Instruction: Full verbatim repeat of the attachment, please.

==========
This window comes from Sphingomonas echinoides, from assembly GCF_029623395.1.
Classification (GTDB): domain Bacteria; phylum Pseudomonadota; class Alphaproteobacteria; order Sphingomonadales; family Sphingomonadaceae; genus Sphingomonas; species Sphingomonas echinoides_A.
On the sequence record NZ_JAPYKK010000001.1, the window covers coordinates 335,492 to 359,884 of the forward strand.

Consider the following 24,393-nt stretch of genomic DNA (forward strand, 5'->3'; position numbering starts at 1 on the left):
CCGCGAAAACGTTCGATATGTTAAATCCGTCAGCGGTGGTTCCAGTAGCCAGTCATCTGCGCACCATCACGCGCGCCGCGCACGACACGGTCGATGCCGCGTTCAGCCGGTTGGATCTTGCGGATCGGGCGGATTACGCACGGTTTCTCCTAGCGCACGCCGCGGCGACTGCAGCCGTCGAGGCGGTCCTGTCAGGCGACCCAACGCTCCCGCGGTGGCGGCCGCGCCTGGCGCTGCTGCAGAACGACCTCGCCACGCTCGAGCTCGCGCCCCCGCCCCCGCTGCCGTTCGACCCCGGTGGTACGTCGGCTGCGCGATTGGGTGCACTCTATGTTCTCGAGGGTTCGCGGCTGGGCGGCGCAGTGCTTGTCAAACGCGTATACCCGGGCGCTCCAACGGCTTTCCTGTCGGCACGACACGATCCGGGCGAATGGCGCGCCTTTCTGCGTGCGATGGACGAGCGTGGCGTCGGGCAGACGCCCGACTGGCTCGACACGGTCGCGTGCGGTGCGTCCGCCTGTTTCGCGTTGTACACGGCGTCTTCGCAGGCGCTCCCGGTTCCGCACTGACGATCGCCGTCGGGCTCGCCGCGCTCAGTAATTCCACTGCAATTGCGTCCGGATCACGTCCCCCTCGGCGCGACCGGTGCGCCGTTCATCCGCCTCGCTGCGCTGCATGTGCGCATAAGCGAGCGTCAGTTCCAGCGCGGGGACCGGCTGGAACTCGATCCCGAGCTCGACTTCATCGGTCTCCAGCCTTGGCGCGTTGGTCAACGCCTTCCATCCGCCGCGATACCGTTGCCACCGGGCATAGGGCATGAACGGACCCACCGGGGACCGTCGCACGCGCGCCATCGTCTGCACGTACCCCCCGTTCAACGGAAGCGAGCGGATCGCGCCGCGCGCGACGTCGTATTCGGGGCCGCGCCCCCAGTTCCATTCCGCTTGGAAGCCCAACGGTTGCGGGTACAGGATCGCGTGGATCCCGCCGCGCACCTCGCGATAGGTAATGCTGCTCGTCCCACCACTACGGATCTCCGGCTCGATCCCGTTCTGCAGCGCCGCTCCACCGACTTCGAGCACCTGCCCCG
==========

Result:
This window comes from Sphingomonas echinoides, from assembly GCF_029623395.1.
Classification (GTDB): domain Bacteria; phylum Pseudomonadota; class Alphaproteobacteria; order Sphingomonadales; family Sphingomonadaceae; genus Sphingomonas; species Sphingomonas echinoides_A.
On the sequence record NZ_JAPYKK010000001.1, the window covers coordinates 335,492 to 359,884 of the forward strand.

Consider the following 24,393-nt stretch of genomic DNA (forward strand, 5'->3'; position numbering starts at 1 on the left):
CCGCGAAAACGTTCGATATGTTAAATCCGTCAGCGGTGGTTCCAGTAGCCAGTCATCTGCGCACCATCACGCGCGCCGCGCACGACACGGTCGATGCCGCGTTCAGCCGGTTGGATCTTGCGGATCGGGCGGATTACGCACGGTTTCTCCTAGCGCACGCCGCGGCGACTGCAGCCGTCGAGGCGGTCCTGTCAGGCGACCCAACGCTCCCGCGGTGGCGGCCGCGCCTGGCGCTGCTGCAGAACGACCTCGCCACGCTCGAGCTCGCGCCCCCGCCCCCGCTGCCGTTCGACCCCGGTGGTACGTCGGCTGCGCGATTGGGTGCACTCTATGTTCTCGAGGGTTCGCGGCTGGGCGGCGCAGTGCTTGTCAAACGCGTATACCCGGGCGCTCCAACGGCTTTCCTGTCGGCACGACACGATCCGGGCGAATGGCGCGCCTTTCTGCGTGCGATGGACGAGCGTGGCGTCGGGCAGACGCCCGACTGGCTCGACACGGTCGCGTGCGGTGCGTCCGCCTGTTTCGCGTTGTACACGGCGTCTTCGCAGGCGCTCCCGGTTCCGCACTGACGATCGCCGTCGGGCTCGCCGCGCTCAGTAATTCCACTGCAATTGCGTCCGGATCACGTCCCCCTCGGCGCGACCGGTGCGCCGTTCATCCGCCTCGCTGCGCTGCATGTGCGCATAAGCGAGCGTCAGTTCCAGCGCGGGGACCGGCTGGAACTCGATCCCGAGCTCGACTTCATCGGTCTCCAGCCTTGGCGCGTTGGTCAACGCCTTCCATCCGCCGCGATACCGTTGCCACCGGGCATAGGGCATGAACGGACCCACCGGGGACCGTCGCACGCGCGCCATCGTCTGCACGTACCCCCCGTTCAACGGAAGCGAGCGGATCGCGCCGCGCGCGACGTCGTATTCGGGGCCGCGCCCCCAGTTCCATTCCGCTTGGAAGCCCAACGGTTGCGGGTACAGGATCGCGTGGATCCCGCCGCGCACCTCGCGATAGGTAATGCTGCTCGTCCCACCACTACGGATCTCCGGCTCGATCCCGTTCTGCAGCGCCGCTCCACCGACTTCGAGCACCTGCCCCG